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Urban Growth Shadows

David Cuberes (), Klaus Desmet () and Jordan Rappaport ()

No RWP 19-8, Research Working Paper from Federal Reserve Bank of Kansas City

Abstract: Does a location's growth benefit or suffer from being geographically close to large economic centers? Spatial proximity may lead to competition and hurt growth, but it may also generate positive spillovers and enhance growth. Using data on U.S. counties and metro areas for the period 1840?2017, we document this tradeoff between urban shadows and urban spillovers. Proximity to large urban centers was negatively associated with growth from 1840 to 1920, and positively associated with growth after 1920. Using a two-city spatial equilibrium model with intra-city and inter-city commuting, we show that the secular evolution of commuting costs can account for this and other observed patterns in the data.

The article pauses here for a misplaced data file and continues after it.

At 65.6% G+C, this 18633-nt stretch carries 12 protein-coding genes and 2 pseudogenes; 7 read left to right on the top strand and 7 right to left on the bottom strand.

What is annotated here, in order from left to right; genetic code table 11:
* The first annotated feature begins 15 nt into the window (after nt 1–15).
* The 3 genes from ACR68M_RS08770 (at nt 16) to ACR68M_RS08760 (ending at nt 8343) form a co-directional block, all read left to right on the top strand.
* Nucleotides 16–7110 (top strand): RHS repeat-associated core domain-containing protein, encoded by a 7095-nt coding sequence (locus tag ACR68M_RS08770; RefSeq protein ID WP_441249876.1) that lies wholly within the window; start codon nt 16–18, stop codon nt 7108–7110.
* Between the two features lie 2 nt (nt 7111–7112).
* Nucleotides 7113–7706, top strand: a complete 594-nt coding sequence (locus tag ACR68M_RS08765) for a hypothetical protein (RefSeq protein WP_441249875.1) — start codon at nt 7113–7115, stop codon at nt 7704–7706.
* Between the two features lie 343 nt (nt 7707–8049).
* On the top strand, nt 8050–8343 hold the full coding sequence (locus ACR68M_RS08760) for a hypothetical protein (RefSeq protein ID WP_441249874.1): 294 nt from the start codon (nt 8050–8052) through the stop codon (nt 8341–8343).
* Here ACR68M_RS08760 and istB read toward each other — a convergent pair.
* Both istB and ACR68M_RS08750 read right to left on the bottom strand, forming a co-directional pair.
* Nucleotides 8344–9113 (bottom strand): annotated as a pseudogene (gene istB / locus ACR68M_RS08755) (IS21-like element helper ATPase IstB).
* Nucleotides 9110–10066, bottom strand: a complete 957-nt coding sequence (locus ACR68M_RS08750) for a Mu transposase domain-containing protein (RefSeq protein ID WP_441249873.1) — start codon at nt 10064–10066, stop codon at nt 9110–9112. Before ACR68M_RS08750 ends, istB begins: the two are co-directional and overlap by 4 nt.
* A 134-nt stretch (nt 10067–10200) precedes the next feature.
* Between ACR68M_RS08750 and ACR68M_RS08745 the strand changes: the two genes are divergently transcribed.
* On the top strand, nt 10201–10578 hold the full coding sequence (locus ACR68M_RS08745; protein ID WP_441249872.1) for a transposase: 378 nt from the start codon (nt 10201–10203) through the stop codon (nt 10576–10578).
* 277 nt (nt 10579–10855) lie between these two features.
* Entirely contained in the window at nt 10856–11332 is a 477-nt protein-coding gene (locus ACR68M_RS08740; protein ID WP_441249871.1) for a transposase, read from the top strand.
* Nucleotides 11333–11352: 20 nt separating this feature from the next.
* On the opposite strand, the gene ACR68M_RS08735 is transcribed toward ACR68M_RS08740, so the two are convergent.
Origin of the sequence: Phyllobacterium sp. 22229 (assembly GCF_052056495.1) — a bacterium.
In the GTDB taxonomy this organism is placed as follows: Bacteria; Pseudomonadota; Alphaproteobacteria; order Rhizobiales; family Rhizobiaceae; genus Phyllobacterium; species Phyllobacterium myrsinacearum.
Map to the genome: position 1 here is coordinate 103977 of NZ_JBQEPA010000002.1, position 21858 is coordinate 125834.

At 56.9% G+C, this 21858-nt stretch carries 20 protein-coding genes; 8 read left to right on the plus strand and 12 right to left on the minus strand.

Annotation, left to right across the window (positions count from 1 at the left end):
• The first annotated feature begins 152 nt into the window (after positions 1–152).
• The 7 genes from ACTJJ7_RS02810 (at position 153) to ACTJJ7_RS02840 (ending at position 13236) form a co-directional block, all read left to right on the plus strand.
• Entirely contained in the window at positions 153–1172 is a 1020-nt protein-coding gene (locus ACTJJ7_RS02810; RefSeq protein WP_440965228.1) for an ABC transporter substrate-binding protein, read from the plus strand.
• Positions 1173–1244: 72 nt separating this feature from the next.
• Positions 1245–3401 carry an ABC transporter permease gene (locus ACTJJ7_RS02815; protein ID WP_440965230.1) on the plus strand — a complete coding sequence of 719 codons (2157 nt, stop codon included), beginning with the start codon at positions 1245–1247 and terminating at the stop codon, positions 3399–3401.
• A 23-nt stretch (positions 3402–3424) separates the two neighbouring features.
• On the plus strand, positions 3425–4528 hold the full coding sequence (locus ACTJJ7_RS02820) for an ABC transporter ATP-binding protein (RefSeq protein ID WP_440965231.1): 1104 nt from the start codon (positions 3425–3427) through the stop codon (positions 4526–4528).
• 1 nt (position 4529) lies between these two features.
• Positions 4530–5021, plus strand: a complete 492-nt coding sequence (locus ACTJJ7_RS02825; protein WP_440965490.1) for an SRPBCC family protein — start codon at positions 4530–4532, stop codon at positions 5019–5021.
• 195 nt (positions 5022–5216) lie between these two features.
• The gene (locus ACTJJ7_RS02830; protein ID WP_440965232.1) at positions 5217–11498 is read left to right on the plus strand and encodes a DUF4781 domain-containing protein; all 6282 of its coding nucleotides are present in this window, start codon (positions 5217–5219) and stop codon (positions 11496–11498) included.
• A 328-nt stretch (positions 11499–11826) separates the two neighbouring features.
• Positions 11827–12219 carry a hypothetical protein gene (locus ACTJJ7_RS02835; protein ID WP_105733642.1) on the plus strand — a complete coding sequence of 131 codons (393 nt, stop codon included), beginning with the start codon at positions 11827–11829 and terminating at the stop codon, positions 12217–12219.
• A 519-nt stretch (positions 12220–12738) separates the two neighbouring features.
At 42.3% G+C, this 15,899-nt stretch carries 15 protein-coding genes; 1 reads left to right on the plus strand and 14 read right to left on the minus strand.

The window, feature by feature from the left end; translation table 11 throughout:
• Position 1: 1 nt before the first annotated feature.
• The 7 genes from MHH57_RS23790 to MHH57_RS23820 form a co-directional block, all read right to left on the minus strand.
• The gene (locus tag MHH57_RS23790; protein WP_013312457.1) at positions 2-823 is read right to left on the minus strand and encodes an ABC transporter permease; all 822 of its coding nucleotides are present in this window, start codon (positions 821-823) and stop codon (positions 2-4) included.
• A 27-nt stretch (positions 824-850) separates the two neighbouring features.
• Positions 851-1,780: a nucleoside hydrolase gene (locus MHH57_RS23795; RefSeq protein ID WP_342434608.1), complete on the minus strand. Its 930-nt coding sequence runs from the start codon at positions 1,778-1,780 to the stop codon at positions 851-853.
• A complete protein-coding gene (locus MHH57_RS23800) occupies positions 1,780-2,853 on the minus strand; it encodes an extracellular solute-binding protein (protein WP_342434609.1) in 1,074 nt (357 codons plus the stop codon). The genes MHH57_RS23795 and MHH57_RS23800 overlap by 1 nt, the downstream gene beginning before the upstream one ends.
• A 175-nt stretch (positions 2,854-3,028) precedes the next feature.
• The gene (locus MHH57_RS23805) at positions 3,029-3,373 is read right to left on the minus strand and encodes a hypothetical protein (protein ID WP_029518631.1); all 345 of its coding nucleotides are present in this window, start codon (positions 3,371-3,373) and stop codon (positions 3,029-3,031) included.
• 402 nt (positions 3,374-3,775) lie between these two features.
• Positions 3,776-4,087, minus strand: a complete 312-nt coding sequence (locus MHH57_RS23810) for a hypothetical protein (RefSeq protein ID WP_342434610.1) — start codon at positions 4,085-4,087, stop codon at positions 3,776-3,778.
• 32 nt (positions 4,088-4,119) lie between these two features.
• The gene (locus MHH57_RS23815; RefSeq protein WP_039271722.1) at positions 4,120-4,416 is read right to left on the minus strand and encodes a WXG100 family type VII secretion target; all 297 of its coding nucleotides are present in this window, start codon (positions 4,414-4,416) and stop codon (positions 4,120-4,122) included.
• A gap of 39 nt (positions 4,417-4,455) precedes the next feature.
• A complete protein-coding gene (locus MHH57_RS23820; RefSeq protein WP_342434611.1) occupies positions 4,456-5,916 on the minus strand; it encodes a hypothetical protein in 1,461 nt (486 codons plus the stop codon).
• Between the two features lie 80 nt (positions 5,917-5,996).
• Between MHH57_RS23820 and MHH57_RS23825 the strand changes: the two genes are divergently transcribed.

Keywords: Urban Shadows; Agglomeration Economies; Spatial Economics; Urban Systems; City Growth; United States 1840-2017 (search for similar items in EconPapers)
JEL-codes: N93 R12 (search for similar items in EconPapers)
Pages: 47 pages
Date: 2019-11-18
New Economics Papers: this item is included in nep-geo, nep-his and nep-ure
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Journal Article: Urban growth shadows (2021) Downloads
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DOI: 10.18651/RWP2019-08

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